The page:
The Bulls’ starting five is set and healthy before Thursday’s season opener against the Boston Celtics, with Fred Hoiberg announcing that Taj Gibson will start at power forward after his strong preseason.
Or, if one chooses to be a little more realistic, Gibson won the competition in large part due to Nikola Mirotic’s underwhelming showing, as Mirotic came into camp as the favorite with his outside shooting making him a more natural fit offensively.
With Gibson’s insertion, the Bulls will be one of the worst 3-point shooting starting fives in the league, although Mirotic and Doug McDermott can balance things out when they’re on the floor.
“We feel like he has played excellent basketball throughout the preseason,” said Hoiberg of Gibson. “He’s been good in practices. We’ve talked to our guys about that. Niko has had a couple good practices in a row now. You try to get him in a good rhythm coming out of the gate. But that’s the way we’re going to start.”
Hoiberg has touted Mirotic’s practices as being stellar, but he struggled though most of the preseason. It seemed like Hoiberg was attempting to give Mirotic the benefit of the doubt before announcing what should’ve been obvious to those who’ve watched the Bulls in the preseason, that Gibson was the better performer.
“Taj is a fighter,” said Jimmy Butler, who wasn’t surprised with the outcome. “That’s one thing you know you’re going to get from him. He’s one of the toughest guys that we have, somebody that’s always working.”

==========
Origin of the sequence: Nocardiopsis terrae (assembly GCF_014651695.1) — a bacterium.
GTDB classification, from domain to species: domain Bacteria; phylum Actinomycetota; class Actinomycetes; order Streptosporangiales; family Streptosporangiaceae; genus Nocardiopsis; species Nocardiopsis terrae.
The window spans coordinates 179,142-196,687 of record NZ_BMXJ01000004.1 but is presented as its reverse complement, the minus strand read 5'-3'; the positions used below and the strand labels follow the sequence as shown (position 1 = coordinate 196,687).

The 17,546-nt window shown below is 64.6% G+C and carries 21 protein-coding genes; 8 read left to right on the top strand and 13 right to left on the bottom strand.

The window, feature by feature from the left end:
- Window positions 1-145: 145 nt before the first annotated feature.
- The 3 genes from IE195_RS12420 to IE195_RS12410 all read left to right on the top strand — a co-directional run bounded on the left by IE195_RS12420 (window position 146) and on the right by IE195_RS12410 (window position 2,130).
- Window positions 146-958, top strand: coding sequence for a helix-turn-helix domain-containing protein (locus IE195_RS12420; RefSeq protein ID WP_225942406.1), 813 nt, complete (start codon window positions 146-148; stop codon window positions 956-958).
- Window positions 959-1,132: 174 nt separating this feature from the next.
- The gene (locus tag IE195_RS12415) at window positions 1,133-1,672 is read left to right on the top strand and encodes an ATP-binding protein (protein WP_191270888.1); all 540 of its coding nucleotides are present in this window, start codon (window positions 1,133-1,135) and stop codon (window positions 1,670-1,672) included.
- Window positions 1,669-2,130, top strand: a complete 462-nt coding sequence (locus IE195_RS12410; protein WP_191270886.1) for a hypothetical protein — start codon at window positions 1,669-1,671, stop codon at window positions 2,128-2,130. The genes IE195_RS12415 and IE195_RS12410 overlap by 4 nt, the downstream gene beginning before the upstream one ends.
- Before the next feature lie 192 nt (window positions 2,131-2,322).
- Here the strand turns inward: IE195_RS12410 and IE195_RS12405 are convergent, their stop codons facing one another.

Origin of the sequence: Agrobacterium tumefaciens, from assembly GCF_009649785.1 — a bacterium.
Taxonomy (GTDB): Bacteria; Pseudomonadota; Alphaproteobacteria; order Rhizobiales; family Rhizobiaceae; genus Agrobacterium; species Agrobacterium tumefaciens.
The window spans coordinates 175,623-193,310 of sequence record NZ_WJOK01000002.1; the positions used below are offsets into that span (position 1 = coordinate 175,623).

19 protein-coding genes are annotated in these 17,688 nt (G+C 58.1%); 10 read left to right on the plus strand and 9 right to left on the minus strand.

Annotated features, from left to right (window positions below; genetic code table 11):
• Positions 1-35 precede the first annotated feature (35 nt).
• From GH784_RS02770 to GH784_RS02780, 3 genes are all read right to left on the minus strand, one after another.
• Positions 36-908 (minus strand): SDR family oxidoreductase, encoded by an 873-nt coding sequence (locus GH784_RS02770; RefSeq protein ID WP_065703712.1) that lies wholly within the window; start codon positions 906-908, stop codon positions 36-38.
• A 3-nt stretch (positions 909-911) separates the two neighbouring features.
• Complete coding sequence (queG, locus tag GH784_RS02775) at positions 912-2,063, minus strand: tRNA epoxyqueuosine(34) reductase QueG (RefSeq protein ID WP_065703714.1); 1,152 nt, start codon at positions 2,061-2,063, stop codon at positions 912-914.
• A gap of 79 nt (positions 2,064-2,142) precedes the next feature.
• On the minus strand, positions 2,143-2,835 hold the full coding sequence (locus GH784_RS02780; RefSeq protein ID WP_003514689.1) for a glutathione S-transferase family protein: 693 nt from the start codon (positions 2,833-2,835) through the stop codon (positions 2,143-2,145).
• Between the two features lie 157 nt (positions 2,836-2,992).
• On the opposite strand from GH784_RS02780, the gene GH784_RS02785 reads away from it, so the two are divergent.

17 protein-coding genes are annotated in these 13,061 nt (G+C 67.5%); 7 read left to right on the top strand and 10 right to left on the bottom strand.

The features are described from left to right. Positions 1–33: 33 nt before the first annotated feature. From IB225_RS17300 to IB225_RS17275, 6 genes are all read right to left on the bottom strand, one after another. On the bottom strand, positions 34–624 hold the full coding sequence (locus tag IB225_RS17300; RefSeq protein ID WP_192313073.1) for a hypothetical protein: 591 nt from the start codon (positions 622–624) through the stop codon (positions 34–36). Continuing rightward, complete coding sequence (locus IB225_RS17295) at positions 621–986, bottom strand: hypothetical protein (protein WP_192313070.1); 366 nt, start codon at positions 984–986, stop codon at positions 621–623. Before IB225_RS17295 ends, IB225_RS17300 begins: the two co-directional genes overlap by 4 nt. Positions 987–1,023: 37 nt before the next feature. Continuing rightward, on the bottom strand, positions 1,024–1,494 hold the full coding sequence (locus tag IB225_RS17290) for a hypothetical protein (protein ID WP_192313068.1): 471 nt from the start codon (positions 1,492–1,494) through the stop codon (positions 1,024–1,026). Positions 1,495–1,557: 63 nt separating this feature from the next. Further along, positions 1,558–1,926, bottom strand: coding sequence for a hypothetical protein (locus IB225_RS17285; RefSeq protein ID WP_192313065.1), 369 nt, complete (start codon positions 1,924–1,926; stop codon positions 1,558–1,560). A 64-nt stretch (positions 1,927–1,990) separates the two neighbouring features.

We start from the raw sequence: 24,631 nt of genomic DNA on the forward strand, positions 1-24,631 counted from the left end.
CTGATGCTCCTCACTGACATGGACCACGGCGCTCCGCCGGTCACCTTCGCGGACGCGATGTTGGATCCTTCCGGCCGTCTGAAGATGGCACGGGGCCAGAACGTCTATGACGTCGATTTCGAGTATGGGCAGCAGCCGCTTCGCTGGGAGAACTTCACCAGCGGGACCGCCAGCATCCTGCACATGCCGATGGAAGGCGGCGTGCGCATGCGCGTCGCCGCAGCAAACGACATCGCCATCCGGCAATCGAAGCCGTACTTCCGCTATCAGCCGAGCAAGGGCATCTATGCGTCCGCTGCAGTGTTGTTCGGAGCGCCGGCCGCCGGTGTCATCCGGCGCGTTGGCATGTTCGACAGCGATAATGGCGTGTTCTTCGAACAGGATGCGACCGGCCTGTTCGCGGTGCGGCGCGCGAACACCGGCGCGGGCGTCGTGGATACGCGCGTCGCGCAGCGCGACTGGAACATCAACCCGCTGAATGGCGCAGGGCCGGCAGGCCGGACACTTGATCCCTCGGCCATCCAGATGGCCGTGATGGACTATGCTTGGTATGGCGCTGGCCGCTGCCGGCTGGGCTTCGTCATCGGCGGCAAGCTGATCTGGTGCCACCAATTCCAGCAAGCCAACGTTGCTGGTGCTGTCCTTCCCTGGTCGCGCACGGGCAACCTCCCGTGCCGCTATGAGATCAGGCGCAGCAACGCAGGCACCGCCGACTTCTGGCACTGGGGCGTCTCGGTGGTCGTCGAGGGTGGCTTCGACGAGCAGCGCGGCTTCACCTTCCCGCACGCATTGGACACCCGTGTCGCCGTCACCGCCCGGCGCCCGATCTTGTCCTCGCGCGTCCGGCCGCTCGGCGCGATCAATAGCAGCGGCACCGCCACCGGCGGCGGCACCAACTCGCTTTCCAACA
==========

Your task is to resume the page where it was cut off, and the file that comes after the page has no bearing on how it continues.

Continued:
One of Butler’s main concerns last season was that the Bulls lost their defensive identity, that their toughness left the building when Tom Thibodeau was fired and the offensive-minded Hoiberg was ushered in.
Presumably, Gibson’s nod can be taken as a return to the Bulls’ roots—although anyone in their right mind wouldn’t be wrong to think if Mirotic had been the least bit consistent, he would be a starter and Gibson would be a reserve.
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“I think everybody is trying, man,” Butler said. “I’m not going to say that we’ve got the best defenders, that’s for sure, but as long as you’re putting in the effort. Sometimes good defense is just getting in the damn way. I’m telling you.”
The Bulls finished as a middle of the pack team in terms of defensive efficiency last season, but experienced a steep decline after the All-Star break, leading to their first lottery appearance since 2008.
“As long as guys are out there competing, we’ll take it if someone hits a tough shot over you or whatever,” Butler said. “When we think about the offensive end entirely too much that’s when we get down a lot.”
With Dwyane Wade, Butler and Rajon Rondo needing Mirotic to provide the necessary floor spacing to keep defenses honest, it means there’s more pressure on Hoiberg to stagger minutes and alter his rotations early in games.
Wade has shot the ball well in the preseason, but is a career 28-percent shooter from deep. Rondo shot 36.5 percent last season but like Wade, is at 28 percent for his career.
Butler is the best of the bunch, having shot 37.8 percent in 2014-15 but dipped to 31 percent last year, and is a 32.8 percent shooter for his career.
“We just have to step up, take them, shoot them with confidence like we do every day in practice,” Butler said. “I think we’ll be fine. As long as we’re guarding, the offense will take care of itself. We’re constantly in attack mode. There’s more than just shooting 3s.”
Which means a tough task just became all the more complicated. Hoiberg typically replaced Wade with McDermott midway through the first quarter and then brings Wade back to finish up in place of Butler.
More tinkering and some downright wizardry will have to be worked for things to go smoothly—but then again, it doesn’t have to be smooth to be effective.
“if we can things staggered it the right way---and we’ll continue to look at things---what you see on Thursday might not be what you see in the middle of the season,” Hoiberg said. “We have to start somewhere. We’re comfortable with the lineup and the rotation plan we have.”